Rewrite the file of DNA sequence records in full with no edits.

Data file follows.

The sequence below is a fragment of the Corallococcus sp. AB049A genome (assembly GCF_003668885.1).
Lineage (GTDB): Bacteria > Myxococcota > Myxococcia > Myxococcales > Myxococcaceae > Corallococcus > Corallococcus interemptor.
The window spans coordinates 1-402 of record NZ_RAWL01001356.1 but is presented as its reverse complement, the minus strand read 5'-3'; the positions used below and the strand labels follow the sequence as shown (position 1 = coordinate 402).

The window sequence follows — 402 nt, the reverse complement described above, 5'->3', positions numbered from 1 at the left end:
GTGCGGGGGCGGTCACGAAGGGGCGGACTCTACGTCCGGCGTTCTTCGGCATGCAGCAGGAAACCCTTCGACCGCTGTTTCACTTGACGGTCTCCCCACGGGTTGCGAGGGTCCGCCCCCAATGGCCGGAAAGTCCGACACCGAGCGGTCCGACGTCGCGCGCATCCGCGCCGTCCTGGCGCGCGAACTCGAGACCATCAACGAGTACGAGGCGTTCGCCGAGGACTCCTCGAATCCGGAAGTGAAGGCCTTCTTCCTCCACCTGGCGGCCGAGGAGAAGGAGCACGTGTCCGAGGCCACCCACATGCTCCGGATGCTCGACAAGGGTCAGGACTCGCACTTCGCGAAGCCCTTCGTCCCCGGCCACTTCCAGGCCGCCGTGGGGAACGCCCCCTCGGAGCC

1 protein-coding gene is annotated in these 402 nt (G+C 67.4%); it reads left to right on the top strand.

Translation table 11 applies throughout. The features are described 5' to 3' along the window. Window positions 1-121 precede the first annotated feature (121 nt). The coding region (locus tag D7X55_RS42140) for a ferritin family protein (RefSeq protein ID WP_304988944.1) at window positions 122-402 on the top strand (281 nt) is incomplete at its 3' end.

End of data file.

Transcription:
The sequence below is a fragment of the Corallococcus sp. AB049A genome (assembly GCF_003668885.1).
Lineage (GTDB): Bacteria > Myxococcota > Myxococcia > Myxococcales > Myxococcaceae > Corallococcus > Corallococcus interemptor.
The window spans coordinates 1-402 of record NZ_RAWL01001356.1 but is presented as its reverse complement, the minus strand read 5'-3'; the positions used below and the strand labels follow the sequence as shown (position 1 = coordinate 402).

The window sequence follows — 402 nt, the reverse complement described above, 5'->3', positions numbered from 1 at the left end:
GTGCGGGGGCGGTCACGAAGGGGCGGACTCTACGTCCGGCGTTCTTCGGCATGCAGCAGGAAACCCTTCGACCGCTGTTTCACTTGACGGTCTCCCCACGGGTTGCGAGGGTCCGCCCCCAATGGCCGGAAAGTCCGACACCGAGCGGTCCGACGTCGCGCGCATCCGCGCCGTCCTGGCGCGCGAACTCGAGACCATCAACGAGTACGAGGCGTTCGCCGAGGACTCCTCGAATCCGGAAGTGAAGGCCTTCTTCCTCCACCTGGCGGCCGAGGAGAAGGAGCACGTGTCCGAGGCCACCCACATGCTCCGGATGCTCGACAAGGGTCAGGACTCGCACTTCGCGAAGCCCTTCGTCCCCGGCCACTTCCAGGCCGCCGTGGGGAACGCCCCCTCGGAGCC

1 protein-coding gene is annotated in these 402 nt (G+C 67.4%); it reads left to right on the top strand.

Translation table 11 applies throughout. The features are described 5' to 3' along the window. Window positions 1-121 precede the first annotated feature (121 nt). The coding region (locus tag D7X55_RS42140) for a ferritin family protein (RefSeq protein ID WP_304988944.1) at window positions 122-402 on the top strand (281 nt) is incomplete at its 3' end.